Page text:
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Thomas Davies Mutch (1885–1958)

by Martha Rutledge

This article was published:

This entry is from the Australian Dictionary of Biography

Thomas Davies Mutch (1885-1958), by unknown photographer

Thomas Davies Mutch (1885-1958), by unknown photographer

State Library of New South Wales, GPO 1 - 16564

Thomas Davies Mutch (1885-1958), journalist, politician and historian, was born on 17 October 1885 at Lambeth, London, eldest child of William Mutch, Scottish omnibus driver, and his second wife Sarah, née Davies. He arrived in Sydney on 24 March 1887 with his parents and four half-brothers. Educated at Double Bay Public School, he left home and school after his mother died in 1899 and worked for four years in outback shearing-sheds. An enthusiastic reader, he absorbed socialist literature and the bush tradition. He was an executive-member of the Australian Workers' Union in 1903-17.

Returning to Sydney in 1903, Mutch joined the staff of the Australian Worker and met Henry Lawson. He tried to wean Lawson from drink, in 1910 camped with him at Mallacoota, Victoria, and Cape Howe, and in 1914 accompanied him on a pilgrimage to his boyhood home at Eurunderee. At Neutral Bay, Sydney, on 23 September 1912 Mutch had married a divorcee Edith Marjorie Hasenkam, née Coskerie.

In 1909 he had organized the Australian Writers' and Artists' Union, which in 1913 merged with the Australian Journalists' Association; he was president of the State branch and vice-president of the federal council in 1915-16.

A member of the State Labor central executive in 1913-17, Mutch was a delegate to federal Labor conferences in 1916 and 1918. A socialist visionary, stubborn with a burning sense of justice, he was regarded as a radical within the party. At its Easter conference in 1916 he was a founder of the 'Industrial Section' and was among the first to vigorously campaign against conscription.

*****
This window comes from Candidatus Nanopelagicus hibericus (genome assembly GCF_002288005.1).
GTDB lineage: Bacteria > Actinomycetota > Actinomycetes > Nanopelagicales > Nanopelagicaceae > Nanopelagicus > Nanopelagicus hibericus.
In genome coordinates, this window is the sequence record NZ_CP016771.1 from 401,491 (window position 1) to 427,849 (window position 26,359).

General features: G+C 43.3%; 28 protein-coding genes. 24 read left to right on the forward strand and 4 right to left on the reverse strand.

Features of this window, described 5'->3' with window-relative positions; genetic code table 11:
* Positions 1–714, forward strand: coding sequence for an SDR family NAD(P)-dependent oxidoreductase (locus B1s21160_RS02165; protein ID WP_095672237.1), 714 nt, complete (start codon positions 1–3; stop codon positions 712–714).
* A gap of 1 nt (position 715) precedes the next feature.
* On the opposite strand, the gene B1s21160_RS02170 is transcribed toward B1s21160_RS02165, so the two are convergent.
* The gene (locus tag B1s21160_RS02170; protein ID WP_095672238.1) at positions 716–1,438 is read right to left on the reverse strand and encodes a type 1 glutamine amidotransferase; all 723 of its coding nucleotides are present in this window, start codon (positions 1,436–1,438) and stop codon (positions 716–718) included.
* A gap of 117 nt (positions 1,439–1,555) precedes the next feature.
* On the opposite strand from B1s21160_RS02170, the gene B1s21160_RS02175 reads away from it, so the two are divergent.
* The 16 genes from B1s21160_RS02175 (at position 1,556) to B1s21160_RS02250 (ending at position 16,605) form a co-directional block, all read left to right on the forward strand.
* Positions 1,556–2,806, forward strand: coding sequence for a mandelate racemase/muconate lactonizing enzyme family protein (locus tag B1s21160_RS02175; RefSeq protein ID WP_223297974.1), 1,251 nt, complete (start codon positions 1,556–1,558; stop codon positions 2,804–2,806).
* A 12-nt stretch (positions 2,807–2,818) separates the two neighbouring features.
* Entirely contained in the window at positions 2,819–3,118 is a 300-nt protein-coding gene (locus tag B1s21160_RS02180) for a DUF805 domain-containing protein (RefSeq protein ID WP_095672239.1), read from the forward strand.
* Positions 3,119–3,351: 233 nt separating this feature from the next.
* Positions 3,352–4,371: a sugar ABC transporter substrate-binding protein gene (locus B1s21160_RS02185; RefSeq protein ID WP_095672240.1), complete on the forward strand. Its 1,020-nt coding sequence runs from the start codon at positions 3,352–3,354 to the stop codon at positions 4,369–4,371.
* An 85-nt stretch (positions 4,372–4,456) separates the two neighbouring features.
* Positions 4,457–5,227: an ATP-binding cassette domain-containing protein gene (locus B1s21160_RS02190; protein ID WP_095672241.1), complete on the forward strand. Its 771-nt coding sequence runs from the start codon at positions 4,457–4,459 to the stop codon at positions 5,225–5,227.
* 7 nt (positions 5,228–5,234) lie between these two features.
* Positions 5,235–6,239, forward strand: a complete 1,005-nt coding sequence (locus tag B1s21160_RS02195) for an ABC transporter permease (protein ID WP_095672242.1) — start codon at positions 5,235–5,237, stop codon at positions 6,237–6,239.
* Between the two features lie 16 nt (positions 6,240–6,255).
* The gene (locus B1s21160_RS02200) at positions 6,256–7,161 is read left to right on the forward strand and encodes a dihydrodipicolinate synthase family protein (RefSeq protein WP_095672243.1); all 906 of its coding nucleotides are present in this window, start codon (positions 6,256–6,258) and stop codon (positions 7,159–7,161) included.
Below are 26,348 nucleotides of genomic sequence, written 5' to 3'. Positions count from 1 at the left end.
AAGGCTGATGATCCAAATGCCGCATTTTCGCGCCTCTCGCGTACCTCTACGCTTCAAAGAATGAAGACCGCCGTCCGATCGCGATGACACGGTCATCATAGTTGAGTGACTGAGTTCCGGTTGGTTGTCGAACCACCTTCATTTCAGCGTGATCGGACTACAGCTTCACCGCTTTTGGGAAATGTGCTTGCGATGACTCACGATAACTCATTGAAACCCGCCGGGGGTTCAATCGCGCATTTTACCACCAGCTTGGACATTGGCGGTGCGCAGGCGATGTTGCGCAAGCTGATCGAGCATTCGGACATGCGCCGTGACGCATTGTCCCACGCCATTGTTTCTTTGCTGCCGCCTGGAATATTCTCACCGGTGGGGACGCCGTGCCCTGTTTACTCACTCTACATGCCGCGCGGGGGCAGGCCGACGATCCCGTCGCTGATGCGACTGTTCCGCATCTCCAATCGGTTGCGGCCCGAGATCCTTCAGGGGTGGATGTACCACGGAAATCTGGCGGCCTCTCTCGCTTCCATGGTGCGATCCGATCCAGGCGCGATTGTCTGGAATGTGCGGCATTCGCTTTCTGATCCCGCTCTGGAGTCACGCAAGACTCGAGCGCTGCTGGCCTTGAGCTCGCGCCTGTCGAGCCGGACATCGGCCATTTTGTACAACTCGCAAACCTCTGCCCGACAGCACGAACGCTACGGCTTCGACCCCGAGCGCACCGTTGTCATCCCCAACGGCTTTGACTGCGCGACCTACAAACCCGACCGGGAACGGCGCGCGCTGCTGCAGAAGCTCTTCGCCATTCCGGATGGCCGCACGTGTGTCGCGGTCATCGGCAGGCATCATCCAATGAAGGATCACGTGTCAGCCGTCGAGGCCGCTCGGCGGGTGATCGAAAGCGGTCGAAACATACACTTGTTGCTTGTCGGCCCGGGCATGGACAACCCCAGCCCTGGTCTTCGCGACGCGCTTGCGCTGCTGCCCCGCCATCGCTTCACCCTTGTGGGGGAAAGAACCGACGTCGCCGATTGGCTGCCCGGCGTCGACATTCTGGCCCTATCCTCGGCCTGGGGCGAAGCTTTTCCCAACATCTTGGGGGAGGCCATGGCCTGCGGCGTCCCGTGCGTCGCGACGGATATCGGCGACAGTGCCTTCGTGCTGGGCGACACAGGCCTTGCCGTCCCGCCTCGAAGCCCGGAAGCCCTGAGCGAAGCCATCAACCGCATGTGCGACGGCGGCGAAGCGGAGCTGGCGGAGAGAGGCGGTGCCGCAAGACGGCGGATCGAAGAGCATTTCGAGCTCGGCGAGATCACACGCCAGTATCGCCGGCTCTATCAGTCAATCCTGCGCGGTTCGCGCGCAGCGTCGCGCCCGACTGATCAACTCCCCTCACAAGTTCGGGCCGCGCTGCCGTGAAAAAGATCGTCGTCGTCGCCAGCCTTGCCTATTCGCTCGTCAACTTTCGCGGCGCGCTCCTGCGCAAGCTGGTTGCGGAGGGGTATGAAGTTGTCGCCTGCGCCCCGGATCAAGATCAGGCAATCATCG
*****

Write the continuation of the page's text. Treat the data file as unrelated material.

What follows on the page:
In March 1917 Mutch was elected to the Legislative Assembly for Botany; Lawson told the electors that Mutch 'is the straightest mate I ever had'—even if he did take 'pyjamas in his swag'. He worked tenaciously for the release of Donald Grant and the other eleven imprisoned members of the Industrial Workers of the World. A member of the Unions' Defence Committee during the 1917 strike, he was put on a good behaviour bond for calling the police 'paid mental prostitutes' at a Domain meeting. In parliament Mutch soon made his mark as a vibrant speaker: his 'lithe form pulsating with nervous energy; the handsome features lit up by the dark eyes gleaming with merriment or with enthusiasm, or with anger'.

After visiting the United States of America with James Dooley in 1919, Mutch served as minister of public instruction and for local government from April 1920 to October 1921 under John Storey and continued until April 1922 in his education portfolio under Dooley. An able administrator, he contended with increased classes and chronic shortages of teachers, classroom accommodation and funds. He tried to get more Australian content into school curricula, abolished high school fees, caused a stir when he banned war trophies in schools, gave priority to technical education, and strove to improve educational opportunities in the country. He also reorganized the State Children Relief Department, creating the Child Welfare Department.

An alderman on Mascot Municipal Council in 1921-27, Mutch introduced Acts which established county councils and compulsory registration of architects. He also tried to establish a main roads board.

However, Mutch's ministerial achievements were obscured by the bitter faction fighting that convulsed the State Labor Party in the 1920s. In 1920 he and Dooley were exonerated by a royal commission into charges of bribery, made by Jack Bailey. Matured by the realities of office and leader of the Freemasons in caucus, Mutch gradually drifted to the right. In April 1922 he was defeated for the deputy leadership. In 1923 he remained stubbornly loyal to Dooley and castigated Bailey and the communists. On 27 June 1924 Mutch challenged J. T. Lang for the leadership and lost by one vote, thereby incurring Lang's enmity.

However, Mutch served in Lang's first ministry in 1925-27 as minister for education. He endured pinpricks from the premier and such severe cuts in loan funding that he was goaded into publicly criticizing Lang for starving his department. Lang ordered a secret inquiry by the auditor-general into the Child Welfare Department. In parliament Mutch vigorously defended his departmental officers and denounced the report. Lang blandly ordered a royal commission (which eventually exonerated Mutch and his department). The dissension in cabinet was intensified by the party's new 'Red Rules'; Mutch accused Lang of assuming dictatorial powers. On 27 May 1927 he was excluded from Lang's reconstructed ministry.